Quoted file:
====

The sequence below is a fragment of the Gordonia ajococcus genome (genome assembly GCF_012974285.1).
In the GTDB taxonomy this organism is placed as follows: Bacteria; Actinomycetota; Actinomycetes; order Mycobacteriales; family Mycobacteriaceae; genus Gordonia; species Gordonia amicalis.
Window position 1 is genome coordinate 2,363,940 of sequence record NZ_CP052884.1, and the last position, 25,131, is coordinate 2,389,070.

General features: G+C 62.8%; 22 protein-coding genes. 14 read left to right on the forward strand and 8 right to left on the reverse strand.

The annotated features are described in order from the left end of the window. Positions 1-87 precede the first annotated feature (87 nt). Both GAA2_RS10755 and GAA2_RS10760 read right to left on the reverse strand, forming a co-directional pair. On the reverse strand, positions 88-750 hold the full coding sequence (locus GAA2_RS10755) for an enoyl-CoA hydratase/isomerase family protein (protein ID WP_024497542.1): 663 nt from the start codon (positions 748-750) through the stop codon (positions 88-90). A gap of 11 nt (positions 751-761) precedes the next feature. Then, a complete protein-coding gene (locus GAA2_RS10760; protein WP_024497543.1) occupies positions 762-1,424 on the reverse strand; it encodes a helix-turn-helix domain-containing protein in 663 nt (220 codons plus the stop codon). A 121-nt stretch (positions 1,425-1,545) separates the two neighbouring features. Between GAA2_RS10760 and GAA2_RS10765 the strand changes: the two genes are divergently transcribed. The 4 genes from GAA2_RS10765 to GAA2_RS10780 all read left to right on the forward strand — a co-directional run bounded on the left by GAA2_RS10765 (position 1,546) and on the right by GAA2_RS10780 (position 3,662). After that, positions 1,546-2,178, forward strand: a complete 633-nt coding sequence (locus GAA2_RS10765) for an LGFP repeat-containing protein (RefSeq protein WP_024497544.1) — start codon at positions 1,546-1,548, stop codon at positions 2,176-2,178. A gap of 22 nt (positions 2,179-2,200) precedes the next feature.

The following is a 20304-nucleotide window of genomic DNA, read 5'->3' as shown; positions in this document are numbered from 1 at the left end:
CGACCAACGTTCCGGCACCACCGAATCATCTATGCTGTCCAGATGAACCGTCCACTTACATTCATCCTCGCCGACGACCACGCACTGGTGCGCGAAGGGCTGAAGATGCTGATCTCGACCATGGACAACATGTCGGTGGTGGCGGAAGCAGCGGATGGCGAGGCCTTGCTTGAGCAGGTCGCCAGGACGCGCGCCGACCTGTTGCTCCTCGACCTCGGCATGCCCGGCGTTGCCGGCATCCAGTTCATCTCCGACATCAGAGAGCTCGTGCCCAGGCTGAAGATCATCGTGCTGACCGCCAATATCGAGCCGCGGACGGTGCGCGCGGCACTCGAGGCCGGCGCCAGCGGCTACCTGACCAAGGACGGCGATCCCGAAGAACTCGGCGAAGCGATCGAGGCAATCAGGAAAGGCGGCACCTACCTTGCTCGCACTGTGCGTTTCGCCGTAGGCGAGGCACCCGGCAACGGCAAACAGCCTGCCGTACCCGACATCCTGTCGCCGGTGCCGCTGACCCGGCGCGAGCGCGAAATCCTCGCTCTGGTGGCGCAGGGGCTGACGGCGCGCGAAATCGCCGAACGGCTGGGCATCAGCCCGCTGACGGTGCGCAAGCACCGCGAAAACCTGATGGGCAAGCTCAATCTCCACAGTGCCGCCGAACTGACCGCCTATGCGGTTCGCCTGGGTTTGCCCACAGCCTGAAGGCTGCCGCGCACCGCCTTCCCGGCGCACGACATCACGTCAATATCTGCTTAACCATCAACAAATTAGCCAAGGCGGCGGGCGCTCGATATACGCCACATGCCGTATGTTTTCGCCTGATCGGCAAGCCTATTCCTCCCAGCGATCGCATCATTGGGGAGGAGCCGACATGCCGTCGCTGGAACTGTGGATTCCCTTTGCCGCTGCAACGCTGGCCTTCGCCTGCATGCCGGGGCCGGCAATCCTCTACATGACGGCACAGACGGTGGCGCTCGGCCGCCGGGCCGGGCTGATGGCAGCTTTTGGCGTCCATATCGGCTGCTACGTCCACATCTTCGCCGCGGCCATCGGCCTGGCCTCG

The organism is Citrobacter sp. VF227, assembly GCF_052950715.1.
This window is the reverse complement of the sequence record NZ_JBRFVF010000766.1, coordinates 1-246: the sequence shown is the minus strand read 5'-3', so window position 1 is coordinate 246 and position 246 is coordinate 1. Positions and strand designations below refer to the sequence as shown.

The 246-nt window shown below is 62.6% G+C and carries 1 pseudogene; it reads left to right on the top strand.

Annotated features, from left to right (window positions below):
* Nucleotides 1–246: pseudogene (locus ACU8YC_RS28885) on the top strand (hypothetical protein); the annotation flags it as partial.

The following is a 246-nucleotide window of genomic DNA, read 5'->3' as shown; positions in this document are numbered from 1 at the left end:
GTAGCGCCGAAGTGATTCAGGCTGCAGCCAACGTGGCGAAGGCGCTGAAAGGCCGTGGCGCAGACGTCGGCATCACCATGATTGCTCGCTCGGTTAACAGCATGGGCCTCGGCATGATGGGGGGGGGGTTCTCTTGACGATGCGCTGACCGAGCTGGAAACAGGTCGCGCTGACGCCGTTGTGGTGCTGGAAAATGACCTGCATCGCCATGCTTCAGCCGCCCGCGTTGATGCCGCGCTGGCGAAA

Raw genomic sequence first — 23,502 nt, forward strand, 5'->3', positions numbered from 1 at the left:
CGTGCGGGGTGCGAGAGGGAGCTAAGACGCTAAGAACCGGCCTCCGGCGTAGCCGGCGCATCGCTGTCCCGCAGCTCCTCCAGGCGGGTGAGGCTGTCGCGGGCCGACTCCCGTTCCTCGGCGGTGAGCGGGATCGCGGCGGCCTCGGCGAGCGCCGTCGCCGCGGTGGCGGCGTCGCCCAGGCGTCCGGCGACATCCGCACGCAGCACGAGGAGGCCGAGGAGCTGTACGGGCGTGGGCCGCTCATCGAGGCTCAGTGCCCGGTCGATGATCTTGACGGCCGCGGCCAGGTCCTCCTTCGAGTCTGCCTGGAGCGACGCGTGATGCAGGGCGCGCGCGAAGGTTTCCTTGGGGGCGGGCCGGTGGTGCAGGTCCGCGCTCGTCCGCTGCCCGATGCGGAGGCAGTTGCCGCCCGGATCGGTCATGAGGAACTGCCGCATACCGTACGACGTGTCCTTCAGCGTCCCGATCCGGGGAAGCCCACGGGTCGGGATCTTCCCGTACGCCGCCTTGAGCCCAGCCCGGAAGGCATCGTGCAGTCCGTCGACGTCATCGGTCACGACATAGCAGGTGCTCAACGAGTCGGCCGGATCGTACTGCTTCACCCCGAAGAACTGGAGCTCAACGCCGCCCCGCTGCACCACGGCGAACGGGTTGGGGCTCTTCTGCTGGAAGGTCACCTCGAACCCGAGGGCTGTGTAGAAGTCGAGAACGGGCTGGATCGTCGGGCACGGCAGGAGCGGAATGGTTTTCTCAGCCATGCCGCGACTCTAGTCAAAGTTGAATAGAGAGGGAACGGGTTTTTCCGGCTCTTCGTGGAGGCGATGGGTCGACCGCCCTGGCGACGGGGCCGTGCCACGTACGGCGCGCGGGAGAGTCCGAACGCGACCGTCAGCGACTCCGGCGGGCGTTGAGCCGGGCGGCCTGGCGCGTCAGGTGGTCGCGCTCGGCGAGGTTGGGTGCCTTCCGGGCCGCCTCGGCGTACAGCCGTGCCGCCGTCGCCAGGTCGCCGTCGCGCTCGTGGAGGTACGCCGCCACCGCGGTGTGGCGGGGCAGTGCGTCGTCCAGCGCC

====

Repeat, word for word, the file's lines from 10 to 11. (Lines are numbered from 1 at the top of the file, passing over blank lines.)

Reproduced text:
The 246-nt window shown below is 62.6% G+C and carries 1 pseudogene; it reads left to right on the top strand.

Annotated features, from left to right (window positions below):